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Making Meaning of May 4 with Dr. Laura Davis

POSTED: Jul. 28, 2021

On July 6, 2021, an NPR newscaster asked Miami-Dade mayor Daniella Levine Cava why she had so often publicly praised journalists for their stories about those who had been lost or not yet found in the collapse of Champlain Tower South in Surfside, Florida. “What happened was so horrific, so unexpected, and could have been prevented,” the mayor said. “We have to pay homage to those lives.”

Dr. Laura Davis speaking at the May 4 Visitors Center
While the Tower collapse was different from that of the shootings at Kent State University on May 4, 1970, which left four Kent State students dead and nine others wounded, both events left communities shocked and mourning. Like Mayor Levine Cava and her community, we, too, have a human responsibility of paying homage to four lives lost on May 4, 1970. In fact, remembrance remains the sole form of justice realized for Kent State’s fallen—Allison Krause, Bill Schroeder, Sandy Scheuer, and Bill Schroeder. Despite a ten-year legal aftermath that featured a favorable and landmark U.S. Supreme Court decision, justice was not found through the courts.

As citizens, we carry a second kind of responsibility, a social responsibility to educate citizens about May 4, so that they understand its place in the course of American history and how this story can clarify the world we live in today.

That work is addressed in a unique and substantial way this summer at Kent State in a National Endowment for the Humanities Landmarks workshop. Titled Making Meaning of May 4th: The 1970 Kent State Shootings in US history, the grant program together with Kent State supports the participation of 72 middle and high school educators from throughout the United States in an intense six-day seminar. During the workshop, educators develop a unit plan for teaching their students about the May 4 history and its connection to today.

Serving as co-directors are myself, professor emeritus of English and founding director (ret.) of the university’s May 4 Visitors Center museum, and Dr. Todd Hawley, professor of teacher education in social studies. Workshop presenters feature a range of experts and scholars, seven of whom were present during the May 4 shootings—four surviving student casualties, two student witnesses, and a member of the Ohio National Guard.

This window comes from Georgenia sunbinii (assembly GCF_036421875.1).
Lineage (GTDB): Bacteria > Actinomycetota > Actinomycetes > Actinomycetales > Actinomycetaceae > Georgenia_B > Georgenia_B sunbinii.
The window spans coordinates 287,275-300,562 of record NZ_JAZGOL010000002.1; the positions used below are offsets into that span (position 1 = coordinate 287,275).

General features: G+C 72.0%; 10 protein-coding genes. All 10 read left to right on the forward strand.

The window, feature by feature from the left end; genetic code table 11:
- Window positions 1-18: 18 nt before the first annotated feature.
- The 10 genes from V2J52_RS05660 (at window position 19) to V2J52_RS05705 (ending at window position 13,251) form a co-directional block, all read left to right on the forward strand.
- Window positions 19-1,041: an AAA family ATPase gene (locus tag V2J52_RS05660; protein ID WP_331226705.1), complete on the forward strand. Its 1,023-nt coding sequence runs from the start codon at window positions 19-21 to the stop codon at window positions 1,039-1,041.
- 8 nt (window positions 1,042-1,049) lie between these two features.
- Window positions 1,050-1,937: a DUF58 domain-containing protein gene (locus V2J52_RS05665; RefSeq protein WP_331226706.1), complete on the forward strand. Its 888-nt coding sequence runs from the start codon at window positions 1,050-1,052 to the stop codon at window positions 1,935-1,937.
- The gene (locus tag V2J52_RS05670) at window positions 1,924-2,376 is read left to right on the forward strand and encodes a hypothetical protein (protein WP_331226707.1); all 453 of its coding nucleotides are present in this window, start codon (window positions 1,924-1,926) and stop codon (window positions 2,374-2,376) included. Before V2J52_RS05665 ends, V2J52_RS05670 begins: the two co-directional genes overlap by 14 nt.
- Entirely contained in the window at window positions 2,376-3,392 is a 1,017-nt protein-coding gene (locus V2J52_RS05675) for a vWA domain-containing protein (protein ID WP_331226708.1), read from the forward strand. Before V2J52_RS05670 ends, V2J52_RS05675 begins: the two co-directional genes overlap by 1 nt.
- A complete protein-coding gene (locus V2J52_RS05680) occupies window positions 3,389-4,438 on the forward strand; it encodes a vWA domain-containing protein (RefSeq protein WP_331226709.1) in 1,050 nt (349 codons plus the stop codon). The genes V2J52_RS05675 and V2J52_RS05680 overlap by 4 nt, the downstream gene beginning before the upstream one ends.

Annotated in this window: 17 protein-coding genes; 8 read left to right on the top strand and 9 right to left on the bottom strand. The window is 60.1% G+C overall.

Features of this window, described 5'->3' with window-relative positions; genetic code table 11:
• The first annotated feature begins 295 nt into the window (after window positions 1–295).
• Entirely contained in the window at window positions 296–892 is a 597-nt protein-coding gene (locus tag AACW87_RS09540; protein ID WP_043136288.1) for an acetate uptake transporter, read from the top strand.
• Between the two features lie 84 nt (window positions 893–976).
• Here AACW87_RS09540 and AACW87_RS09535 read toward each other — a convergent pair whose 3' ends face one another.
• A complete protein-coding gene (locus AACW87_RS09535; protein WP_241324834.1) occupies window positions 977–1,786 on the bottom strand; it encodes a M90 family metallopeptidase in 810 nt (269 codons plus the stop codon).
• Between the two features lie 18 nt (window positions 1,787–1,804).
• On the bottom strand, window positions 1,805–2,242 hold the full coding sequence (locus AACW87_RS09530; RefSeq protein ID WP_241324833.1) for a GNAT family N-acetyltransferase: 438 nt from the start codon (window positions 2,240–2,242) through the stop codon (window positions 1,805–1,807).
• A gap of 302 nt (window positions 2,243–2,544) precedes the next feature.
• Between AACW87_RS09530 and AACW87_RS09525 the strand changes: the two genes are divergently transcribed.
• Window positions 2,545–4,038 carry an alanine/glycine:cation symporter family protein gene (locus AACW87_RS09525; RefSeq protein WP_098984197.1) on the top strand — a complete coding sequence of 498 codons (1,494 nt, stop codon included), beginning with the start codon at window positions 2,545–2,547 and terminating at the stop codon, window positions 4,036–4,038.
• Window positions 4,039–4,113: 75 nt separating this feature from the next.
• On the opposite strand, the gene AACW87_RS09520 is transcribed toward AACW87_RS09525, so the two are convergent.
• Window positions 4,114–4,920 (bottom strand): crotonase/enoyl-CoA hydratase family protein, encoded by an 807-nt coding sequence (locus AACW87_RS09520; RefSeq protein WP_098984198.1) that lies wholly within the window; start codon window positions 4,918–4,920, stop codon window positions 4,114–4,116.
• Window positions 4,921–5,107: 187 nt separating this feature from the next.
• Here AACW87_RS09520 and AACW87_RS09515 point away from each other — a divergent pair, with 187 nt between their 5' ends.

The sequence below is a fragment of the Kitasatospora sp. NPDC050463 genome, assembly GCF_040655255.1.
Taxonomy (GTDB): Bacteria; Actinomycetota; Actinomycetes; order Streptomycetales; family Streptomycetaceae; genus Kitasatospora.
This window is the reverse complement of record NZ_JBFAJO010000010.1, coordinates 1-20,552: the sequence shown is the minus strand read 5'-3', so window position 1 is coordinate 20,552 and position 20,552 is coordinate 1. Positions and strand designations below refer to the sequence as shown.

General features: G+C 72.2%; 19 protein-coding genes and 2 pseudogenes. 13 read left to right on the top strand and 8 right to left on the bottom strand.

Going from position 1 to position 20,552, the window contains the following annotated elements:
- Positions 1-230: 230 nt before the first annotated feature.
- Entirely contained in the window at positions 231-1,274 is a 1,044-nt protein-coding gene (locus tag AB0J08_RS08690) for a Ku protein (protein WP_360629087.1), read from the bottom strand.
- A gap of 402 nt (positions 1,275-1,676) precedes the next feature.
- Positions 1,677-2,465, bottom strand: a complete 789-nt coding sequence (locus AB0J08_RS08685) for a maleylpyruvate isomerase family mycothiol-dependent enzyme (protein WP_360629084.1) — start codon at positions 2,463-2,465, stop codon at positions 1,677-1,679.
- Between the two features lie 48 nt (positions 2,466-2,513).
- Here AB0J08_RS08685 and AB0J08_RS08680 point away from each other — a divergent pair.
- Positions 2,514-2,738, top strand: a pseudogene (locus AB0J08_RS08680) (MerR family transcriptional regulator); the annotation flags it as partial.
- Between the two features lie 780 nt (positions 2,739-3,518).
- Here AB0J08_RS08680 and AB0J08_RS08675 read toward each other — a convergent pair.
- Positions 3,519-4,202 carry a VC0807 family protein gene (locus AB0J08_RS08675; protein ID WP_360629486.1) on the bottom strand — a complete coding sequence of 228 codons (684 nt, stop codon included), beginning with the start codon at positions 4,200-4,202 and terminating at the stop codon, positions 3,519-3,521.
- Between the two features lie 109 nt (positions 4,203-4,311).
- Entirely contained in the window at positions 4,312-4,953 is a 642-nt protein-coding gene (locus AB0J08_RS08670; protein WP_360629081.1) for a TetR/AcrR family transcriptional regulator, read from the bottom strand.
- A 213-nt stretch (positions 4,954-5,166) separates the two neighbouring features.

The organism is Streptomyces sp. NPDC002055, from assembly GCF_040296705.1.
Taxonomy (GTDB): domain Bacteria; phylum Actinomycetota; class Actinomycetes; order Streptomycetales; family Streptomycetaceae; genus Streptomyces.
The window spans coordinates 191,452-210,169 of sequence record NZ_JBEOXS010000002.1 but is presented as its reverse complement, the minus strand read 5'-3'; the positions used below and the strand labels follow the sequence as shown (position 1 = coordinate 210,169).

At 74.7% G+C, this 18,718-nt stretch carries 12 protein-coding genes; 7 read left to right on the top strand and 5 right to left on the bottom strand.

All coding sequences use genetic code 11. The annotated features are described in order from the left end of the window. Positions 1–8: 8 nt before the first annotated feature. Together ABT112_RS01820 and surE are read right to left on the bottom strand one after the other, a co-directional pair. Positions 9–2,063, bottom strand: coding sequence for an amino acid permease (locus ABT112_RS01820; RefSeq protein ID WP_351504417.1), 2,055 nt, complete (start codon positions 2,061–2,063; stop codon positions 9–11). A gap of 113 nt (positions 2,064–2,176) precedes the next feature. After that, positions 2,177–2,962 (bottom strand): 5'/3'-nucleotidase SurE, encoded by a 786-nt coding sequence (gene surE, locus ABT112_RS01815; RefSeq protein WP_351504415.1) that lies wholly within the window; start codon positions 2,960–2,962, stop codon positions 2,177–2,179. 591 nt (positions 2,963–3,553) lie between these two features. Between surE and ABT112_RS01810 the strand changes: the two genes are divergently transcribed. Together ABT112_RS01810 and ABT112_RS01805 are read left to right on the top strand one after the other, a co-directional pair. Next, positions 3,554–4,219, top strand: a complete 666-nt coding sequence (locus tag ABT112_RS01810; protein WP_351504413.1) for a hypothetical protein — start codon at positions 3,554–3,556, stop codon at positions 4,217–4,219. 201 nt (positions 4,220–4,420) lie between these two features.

Making Meaning of May 4th received high praise from its first cohort of June participants, as their comments will tell you:

  • “I will take the baton that has been passed to me and ensure that my students learn and continue to ask questions about not just the shootings at Kent State, but all of history.”
  • “It will have a profound impact on my teaching and scholarship, as it made me passionate about teaching again, and I want my students to feel that excitement in the air and hear it in my voice.”
  • “I love when I leave a workshop wanting to be a better teacher and even more a better human being.”
  • “This week has been life-changing for me. Hearing the personal stories of those who were there on May 4, 1970, was both thought-provoking and heart-wrenching. This has been the best teacher workshop and professional development I have attended during my teaching career.”
  • “I am forever grateful. I will never forget this amazing experience.”

As organizers and presenters, we could feel the energy, commitment, and deep engagement of the educators from the time we received their applications, through their participation, and in the projects they developed during the workshop.

Dr. Laura Davis attending the Making Meaning of May 4 Workshop
The range of topics were wide and well-developed: student activism past and present; the First Amendment; human rights abuses: Cambodia, My Lai and Kent State; the role youth play in addressing societal problems; using diverse perspectives to better understand a historical event and to hear each other’s stories; the costs and benefits of challenging the status quo; why did the Vietnam War create such a deep divide?; what role did rhetoric play in the events of May 4?; who and what is a domestic enemy?; understanding the power, damage, and implications of media messaging; whose truths endure?; how would you have responded to the war?

Dazzled by America’s teachers, we are thankful that they will widen the circle of making meaning of May 4 by sharing with students and colleagues.


Written by Dr. Laura Davis, Emeritus Professor in English, and co-founder of the May 4 Walking Tour and May 4 Visitors Center. Dr. Davis was a freshman when she witnessed the shootings on May 4, 1970.

Learn more about May 4, 1970